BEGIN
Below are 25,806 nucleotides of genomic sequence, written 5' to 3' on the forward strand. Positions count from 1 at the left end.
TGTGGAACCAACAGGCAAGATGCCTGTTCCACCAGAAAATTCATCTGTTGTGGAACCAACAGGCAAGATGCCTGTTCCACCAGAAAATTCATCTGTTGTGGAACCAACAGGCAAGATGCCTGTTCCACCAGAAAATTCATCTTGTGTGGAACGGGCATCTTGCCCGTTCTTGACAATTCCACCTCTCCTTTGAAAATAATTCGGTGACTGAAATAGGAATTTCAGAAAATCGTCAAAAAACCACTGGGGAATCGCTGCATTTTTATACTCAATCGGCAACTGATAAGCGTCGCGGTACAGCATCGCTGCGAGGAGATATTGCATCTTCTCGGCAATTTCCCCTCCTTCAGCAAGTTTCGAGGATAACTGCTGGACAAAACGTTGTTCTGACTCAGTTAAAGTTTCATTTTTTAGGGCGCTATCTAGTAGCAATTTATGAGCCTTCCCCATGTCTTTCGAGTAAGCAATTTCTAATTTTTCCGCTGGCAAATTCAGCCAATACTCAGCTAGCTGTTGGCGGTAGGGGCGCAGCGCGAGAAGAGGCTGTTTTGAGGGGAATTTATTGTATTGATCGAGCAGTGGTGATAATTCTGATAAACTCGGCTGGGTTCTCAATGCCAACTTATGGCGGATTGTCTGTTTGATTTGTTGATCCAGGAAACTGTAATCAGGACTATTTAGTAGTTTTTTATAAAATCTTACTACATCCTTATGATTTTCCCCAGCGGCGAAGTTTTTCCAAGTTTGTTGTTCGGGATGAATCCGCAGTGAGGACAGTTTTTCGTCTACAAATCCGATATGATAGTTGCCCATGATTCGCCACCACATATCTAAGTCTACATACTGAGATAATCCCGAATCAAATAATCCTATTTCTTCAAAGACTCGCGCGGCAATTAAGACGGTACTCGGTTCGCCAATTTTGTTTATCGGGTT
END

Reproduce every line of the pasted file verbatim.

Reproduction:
Below are 25,806 nucleotides of genomic sequence, written 5' to 3' on the forward strand. Positions count from 1 at the left end.
TGTGGAACCAACAGGCAAGATGCCTGTTCCACCAGAAAATTCATCTGTTGTGGAACCAACAGGCAAGATGCCTGTTCCACCAGAAAATTCATCTGTTGTGGAACCAACAGGCAAGATGCCTGTTCCACCAGAAAATTCATCTTGTGTGGAACGGGCATCTTGCCCGTTCTTGACAATTCCACCTCTCCTTTGAAAATAATTCGGTGACTGAAATAGGAATTTCAGAAAATCGTCAAAAAACCACTGGGGAATCGCTGCATTTTTATACTCAATCGGCAACTGATAAGCGTCGCGGTACAGCATCGCTGCGAGGAGATATTGCATCTTCTCGGCAATTTCCCCTCCTTCAGCAAGTTTCGAGGATAACTGCTGGACAAAACGTTGTTCTGACTCAGTTAAAGTTTCATTTTTTAGGGCGCTATCTAGTAGCAATTTATGAGCCTTCCCCATGTCTTTCGAGTAAGCAATTTCTAATTTTTCCGCTGGCAAATTCAGCCAATACTCAGCTAGCTGTTGGCGGTAGGGGCGCAGCGCGAGAAGAGGCTGTTTTGAGGGGAATTTATTGTATTGATCGAGCAGTGGTGATAATTCTGATAAACTCGGCTGGGTTCTCAATGCCAACTTATGGCGGATTGTCTGTTTGATTTGTTGATCCAGGAAACTGTAATCAGGACTATTTAGTAGTTTTTTATAAAATCTTACTACATCCTTATGATTTTCCCCAGCGGCGAAGTTTTTCCAAGTTTGTTGTTCGGGATGAATCCGCAGTGAGGACAGTTTTTCGTCTACAAATCCGATATGATAGTTGCCCATGATTCGCCACCACATATCTAAGTCTACATACTGAGATAATCCCGAATCAAATAATCCTATTTCTTCAAAGACTCGCGCGGCAATTAAGACGGTACTCGGTTCGCCAATTTTGTTTATCGGGTT